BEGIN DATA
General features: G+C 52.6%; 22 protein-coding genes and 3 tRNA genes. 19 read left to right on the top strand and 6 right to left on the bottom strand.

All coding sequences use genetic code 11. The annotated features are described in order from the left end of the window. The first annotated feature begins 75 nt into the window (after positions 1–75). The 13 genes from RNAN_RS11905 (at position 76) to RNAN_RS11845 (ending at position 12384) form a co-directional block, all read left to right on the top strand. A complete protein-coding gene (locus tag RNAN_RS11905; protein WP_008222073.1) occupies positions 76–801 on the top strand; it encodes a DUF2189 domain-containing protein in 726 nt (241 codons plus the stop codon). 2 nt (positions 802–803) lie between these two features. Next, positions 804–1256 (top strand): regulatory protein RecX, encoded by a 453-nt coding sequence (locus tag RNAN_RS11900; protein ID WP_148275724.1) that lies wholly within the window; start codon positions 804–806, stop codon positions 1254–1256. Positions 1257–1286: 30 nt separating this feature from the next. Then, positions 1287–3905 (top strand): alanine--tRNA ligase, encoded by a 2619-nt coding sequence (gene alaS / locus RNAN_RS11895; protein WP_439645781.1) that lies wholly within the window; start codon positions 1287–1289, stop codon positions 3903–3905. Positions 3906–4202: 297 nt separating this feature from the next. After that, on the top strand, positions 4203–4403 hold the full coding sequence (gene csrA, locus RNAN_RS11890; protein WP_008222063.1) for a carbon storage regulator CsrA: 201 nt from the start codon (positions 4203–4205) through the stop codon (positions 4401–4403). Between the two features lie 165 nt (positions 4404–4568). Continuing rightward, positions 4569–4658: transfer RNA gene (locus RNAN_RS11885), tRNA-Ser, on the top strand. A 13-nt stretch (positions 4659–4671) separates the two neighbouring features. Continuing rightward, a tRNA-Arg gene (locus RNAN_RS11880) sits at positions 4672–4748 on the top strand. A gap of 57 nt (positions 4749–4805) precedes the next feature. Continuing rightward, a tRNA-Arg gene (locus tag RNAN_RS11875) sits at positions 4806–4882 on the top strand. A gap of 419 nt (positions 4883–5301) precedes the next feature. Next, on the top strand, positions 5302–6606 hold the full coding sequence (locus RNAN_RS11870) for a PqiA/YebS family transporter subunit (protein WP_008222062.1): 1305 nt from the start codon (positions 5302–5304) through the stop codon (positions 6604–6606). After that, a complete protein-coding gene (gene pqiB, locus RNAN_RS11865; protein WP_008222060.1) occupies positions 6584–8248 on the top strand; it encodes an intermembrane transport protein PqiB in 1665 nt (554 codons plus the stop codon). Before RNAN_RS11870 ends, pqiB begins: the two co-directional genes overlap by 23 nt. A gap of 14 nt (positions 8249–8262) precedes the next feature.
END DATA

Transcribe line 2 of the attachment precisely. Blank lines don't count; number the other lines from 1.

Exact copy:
All coding sequences use genetic code 11. The annotated features are described in order from the left end of the window. The first annotated feature begins 75 nt into the window (after positions 1–75). The 13 genes from RNAN_RS11905 (at position 76) to RNAN_RS11845 (ending at position 12384) form a co-directional block, all read left to right on the top strand. A complete protein-coding gene (locus tag RNAN_RS11905; protein WP_008222073.1) occupies positions 76–801 on the top strand; it encodes a DUF2189 domain-containing protein in 726 nt (241 codons plus the stop codon). 2 nt (positions 802–803) lie between these two features. Next, positions 804–1256 (top strand): regulatory protein RecX, encoded by a 453-nt coding sequence (locus tag RNAN_RS11900; protein ID WP_148275724.1) that lies wholly within the window; start codon positions 804–806, stop codon positions 1254–1256. Positions 1257–1286: 30 nt separating this feature from the next. Then, positions 1287–3905 (top strand): alanine--tRNA ligase, encoded by a 2619-nt coding sequence (gene alaS / locus RNAN_RS11895; protein WP_439645781.1) that lies wholly within the window; start codon positions 1287–1289, stop codon positions 3903–3905. Positions 3906–4202: 297 nt separating this feature from the next. After that, on the top strand, positions 4203–4403 hold the full coding sequence (gene csrA, locus RNAN_RS11890; protein WP_008222063.1) for a carbon storage regulator CsrA: 201 nt from the start codon (positions 4203–4205) through the stop codon (positions 4401–4403). Between the two features lie 165 nt (positions 4404–4568). Continuing rightward, positions 4569–4658: transfer RNA gene (locus RNAN_RS11885), tRNA-Ser, on the top strand. A 13-nt stretch (positions 4659–4671) separates the two neighbouring features. Continuing rightward, a tRNA-Arg gene (locus RNAN_RS11880) sits at positions 4672–4748 on the top strand. A gap of 57 nt (positions 4749–4805) precedes the next feature. Continuing rightward, a tRNA-Arg gene (locus tag RNAN_RS11875) sits at positions 4806–4882 on the top strand. A gap of 419 nt (positions 4883–5301) precedes the next feature. Next, on the top strand, positions 5302–6606 hold the full coding sequence (locus RNAN_RS11870) for a PqiA/YebS family transporter subunit (protein WP_008222062.1): 1305 nt from the start codon (positions 5302–5304) through the stop codon (positions 6604–6606). After that, a complete protein-coding gene (gene pqiB, locus RNAN_RS11865; protein WP_008222060.1) occupies positions 6584–8248 on the top strand; it encodes an intermembrane transport protein PqiB in 1665 nt (554 codons plus the stop codon). Before RNAN_RS11870 ends, pqiB begins: the two co-directional genes overlap by 23 nt. A gap of 14 nt (positions 8249–8262) precedes the next feature.